Additionally, a March 22 hearing on health information technology before the House Oversight and Government Reform Subcommittee on Information Technology dealt with information blocking and other issues facing health data flow. The heads of the Office of the National Coordinator for Health Information Technology ("ONC") and the Federal Trade Commission's ("FTC") Bureau of Consumer Protection were among the witnesses appearing before the subcommittee discussing outdated privacy laws, conflicting rules, and the lack of usability across systems, particularly with respect to medical apps and wearable devices. Both the ONC and FTC expressed an interest in harmonizing state privacy laws and preventing information blocking.
The FTC agency official also suggested that the agency should have authority to issue civil penalties for all data security and breach notice violations; currently, the FTC may seek such penalties only for violations involving children's online information or credit report information.
OCR Creates Health App Use Scenarios
In February, OCR posted guidance regarding HIPAA applicability to mobile health apps. OCR published the "Health App Use Scenarios & HIPAA" guidance to reduce uncertainty related to health app innovation. The guidance includes six scenarios to help developers determine when they qualify as a "business associate," a person or entity who creates, receives, maintains, or transmits protected health information on behalf of a covered entity. While such inquiries are fact- and circumstance-specific, developers are generally not business associates when a customer must download the app and manually input or upload protected health information. Such arrangements require no relationship between the app developer and a covered entity except for an interoperability arrangement. Importantly, an app developer who is not a business associate may still be subject to regulatory authority under the FTC Breach Notification Rule or under state laws.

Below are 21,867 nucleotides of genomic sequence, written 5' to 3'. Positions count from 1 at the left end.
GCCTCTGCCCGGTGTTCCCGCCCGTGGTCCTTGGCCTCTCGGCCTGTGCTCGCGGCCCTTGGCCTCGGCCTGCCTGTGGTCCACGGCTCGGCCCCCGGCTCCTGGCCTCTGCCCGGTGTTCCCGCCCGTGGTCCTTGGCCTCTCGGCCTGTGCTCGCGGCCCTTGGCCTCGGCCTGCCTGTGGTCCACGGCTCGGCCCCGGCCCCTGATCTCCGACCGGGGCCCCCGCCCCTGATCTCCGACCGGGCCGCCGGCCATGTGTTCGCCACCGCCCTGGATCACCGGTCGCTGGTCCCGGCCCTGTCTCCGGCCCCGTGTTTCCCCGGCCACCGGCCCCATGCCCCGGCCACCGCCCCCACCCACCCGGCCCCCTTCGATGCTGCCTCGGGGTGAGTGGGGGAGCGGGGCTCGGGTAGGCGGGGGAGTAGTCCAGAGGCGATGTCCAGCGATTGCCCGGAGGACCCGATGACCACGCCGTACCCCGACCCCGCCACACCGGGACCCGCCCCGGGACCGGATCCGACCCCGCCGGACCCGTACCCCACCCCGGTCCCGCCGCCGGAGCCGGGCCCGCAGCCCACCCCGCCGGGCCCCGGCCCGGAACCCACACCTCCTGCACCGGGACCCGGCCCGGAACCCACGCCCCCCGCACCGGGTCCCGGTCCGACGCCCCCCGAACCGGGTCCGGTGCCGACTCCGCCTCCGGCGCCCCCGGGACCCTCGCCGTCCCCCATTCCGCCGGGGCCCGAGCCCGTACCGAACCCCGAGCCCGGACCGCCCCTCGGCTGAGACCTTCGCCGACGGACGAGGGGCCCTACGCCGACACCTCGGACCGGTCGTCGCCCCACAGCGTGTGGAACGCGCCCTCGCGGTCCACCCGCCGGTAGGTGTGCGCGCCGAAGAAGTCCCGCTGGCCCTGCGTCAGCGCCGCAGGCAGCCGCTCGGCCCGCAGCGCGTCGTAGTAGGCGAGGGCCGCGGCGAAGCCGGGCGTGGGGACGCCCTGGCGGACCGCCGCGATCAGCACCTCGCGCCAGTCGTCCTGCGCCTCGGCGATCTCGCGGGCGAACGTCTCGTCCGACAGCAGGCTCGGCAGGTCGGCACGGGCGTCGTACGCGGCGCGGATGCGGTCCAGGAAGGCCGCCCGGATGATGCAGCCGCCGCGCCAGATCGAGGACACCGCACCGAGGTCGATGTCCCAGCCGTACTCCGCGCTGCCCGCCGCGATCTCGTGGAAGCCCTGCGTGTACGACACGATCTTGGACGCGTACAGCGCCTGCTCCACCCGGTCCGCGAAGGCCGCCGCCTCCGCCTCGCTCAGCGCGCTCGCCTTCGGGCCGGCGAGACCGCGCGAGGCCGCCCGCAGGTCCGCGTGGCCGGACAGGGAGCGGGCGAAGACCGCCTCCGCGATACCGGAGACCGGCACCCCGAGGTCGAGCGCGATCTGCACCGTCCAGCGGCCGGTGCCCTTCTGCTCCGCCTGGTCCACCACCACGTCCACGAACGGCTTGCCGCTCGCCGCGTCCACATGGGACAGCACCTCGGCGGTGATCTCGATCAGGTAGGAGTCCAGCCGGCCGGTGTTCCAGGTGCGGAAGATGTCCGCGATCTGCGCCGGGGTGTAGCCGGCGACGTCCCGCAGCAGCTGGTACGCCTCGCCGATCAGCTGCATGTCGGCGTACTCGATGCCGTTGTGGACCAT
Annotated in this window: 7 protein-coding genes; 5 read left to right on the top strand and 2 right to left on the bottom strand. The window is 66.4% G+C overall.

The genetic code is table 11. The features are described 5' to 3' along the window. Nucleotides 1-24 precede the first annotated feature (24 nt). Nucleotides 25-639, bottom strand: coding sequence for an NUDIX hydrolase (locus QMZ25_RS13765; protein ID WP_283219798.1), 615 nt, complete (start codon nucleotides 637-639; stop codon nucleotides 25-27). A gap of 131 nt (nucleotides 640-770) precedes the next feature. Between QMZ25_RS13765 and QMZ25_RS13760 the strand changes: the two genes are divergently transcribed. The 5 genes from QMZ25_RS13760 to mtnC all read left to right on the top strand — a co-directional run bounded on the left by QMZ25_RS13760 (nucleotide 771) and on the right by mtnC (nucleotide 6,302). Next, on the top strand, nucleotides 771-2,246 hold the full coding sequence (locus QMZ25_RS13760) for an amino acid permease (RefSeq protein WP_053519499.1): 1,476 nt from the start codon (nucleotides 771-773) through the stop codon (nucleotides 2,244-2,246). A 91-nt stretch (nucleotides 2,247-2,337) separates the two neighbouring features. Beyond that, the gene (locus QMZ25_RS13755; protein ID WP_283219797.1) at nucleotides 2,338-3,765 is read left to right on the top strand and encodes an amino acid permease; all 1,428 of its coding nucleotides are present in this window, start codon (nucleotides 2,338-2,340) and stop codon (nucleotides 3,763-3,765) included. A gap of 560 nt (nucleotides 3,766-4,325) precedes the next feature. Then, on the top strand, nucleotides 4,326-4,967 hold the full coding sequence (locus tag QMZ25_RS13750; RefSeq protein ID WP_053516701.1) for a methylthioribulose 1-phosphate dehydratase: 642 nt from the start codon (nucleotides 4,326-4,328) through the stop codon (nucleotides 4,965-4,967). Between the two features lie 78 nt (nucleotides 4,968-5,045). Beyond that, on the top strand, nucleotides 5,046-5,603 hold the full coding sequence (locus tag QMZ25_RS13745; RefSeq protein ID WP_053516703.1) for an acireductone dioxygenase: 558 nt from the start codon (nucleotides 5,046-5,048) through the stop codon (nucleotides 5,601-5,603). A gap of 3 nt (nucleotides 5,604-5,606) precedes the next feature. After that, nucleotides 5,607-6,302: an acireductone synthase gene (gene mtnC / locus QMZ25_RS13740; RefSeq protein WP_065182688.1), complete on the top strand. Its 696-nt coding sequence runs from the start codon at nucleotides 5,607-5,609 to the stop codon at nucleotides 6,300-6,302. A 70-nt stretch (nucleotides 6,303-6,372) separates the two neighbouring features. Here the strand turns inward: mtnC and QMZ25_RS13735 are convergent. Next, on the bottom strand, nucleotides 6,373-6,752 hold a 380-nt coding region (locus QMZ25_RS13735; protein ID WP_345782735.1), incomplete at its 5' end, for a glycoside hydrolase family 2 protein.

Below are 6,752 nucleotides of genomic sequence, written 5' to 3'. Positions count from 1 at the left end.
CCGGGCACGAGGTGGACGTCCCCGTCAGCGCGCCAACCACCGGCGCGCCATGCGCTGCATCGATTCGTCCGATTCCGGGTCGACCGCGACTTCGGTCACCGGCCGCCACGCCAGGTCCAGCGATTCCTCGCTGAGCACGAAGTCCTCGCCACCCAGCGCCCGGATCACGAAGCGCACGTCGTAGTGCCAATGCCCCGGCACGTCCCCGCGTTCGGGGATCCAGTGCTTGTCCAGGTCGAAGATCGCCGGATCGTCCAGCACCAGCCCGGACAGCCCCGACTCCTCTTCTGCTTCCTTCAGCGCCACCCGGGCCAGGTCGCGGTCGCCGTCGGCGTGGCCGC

CONNECT for Health Act: New Telehealth Bill in Congress
On February 2, a bipartisan group of senators introduced the CONNECT for Health Act to expand the scope of Medicare reimbursements for telehealth and remote patient monitoring services. An identical bill was introduced in the House. The bill has already been endorsed by numerous organizations, including AARP, the American Medical Association, the American Psychological Association, and the American Telemedicine Association. Its sponsors cite a study claiming that waiving existing statutory limitations on Medicare payments for telehealth and remote monitoring services would save the federal government $1.8 billion over 10 years. The bill would permit substitution of telehealth for in-person services in multiple circumstances, such as for treating patients with chronic health conditions and meeting visit requirements for dialysis patients. The bill would also allow Medicare Advantage plans to use telehealth to provide basic benefits under Medicare Part C.